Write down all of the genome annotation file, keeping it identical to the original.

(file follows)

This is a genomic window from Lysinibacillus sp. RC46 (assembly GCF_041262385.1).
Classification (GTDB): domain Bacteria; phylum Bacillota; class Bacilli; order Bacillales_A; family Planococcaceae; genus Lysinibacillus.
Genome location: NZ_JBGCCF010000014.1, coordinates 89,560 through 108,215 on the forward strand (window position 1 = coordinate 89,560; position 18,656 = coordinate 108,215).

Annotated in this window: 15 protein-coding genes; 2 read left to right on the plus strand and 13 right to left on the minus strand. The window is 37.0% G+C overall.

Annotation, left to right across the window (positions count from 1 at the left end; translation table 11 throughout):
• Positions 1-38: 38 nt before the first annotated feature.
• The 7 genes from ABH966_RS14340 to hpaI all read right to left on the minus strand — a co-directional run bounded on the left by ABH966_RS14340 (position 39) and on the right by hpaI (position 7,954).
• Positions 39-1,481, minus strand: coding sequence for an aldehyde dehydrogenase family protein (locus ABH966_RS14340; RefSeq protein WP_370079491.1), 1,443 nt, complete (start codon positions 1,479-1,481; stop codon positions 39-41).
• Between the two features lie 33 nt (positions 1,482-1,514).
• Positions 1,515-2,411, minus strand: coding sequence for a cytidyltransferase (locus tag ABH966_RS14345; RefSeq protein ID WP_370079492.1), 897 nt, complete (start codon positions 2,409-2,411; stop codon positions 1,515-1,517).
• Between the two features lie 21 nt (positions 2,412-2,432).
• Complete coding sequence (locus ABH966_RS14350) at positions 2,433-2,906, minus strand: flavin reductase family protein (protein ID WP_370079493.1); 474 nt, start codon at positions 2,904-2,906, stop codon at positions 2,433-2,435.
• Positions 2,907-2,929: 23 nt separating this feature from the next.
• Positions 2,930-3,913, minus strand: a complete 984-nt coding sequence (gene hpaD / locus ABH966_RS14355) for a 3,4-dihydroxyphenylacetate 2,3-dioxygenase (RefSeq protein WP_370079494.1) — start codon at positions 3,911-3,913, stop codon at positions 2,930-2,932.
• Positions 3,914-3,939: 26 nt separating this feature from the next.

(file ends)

This is a genomic window from Lysinibacillus sp. RC46 (assembly GCF_041262385.1).
Classification (GTDB): domain Bacteria; phylum Bacillota; class Bacilli; order Bacillales_A; family Planococcaceae; genus Lysinibacillus.
Genome location: NZ_JBGCCF010000014.1, coordinates 89,560 through 108,215 on the forward strand (window position 1 = coordinate 89,560; position 18,656 = coordinate 108,215).

Annotated in this window: 15 protein-coding genes; 2 read left to right on the plus strand and 13 right to left on the minus strand. The window is 37.0% G+C overall.

Annotation, left to right across the window (positions count from 1 at the left end; translation table 11 throughout):
• Positions 1-38: 38 nt before the first annotated feature.
• The 7 genes from ABH966_RS14340 to hpaI all read right to left on the minus strand — a co-directional run bounded on the left by ABH966_RS14340 (position 39) and on the right by hpaI (position 7,954).
• Positions 39-1,481, minus strand: coding sequence for an aldehyde dehydrogenase family protein (locus ABH966_RS14340; RefSeq protein WP_370079491.1), 1,443 nt, complete (start codon positions 1,479-1,481; stop codon positions 39-41).
• Between the two features lie 33 nt (positions 1,482-1,514).
• Positions 1,515-2,411, minus strand: coding sequence for a cytidyltransferase (locus tag ABH966_RS14345; RefSeq protein ID WP_370079492.1), 897 nt, complete (start codon positions 2,409-2,411; stop codon positions 1,515-1,517).
• Between the two features lie 21 nt (positions 2,412-2,432).
• Complete coding sequence (locus ABH966_RS14350) at positions 2,433-2,906, minus strand: flavin reductase family protein (protein ID WP_370079493.1); 474 nt, start codon at positions 2,904-2,906, stop codon at positions 2,433-2,435.
• Positions 2,907-2,929: 23 nt separating this feature from the next.
• Positions 2,930-3,913, minus strand: a complete 984-nt coding sequence (gene hpaD / locus ABH966_RS14355) for a 3,4-dihydroxyphenylacetate 2,3-dioxygenase (RefSeq protein WP_370079494.1) — start codon at positions 3,911-3,913, stop codon at positions 2,930-2,932.
• Positions 3,914-3,939: 26 nt separating this feature from the next.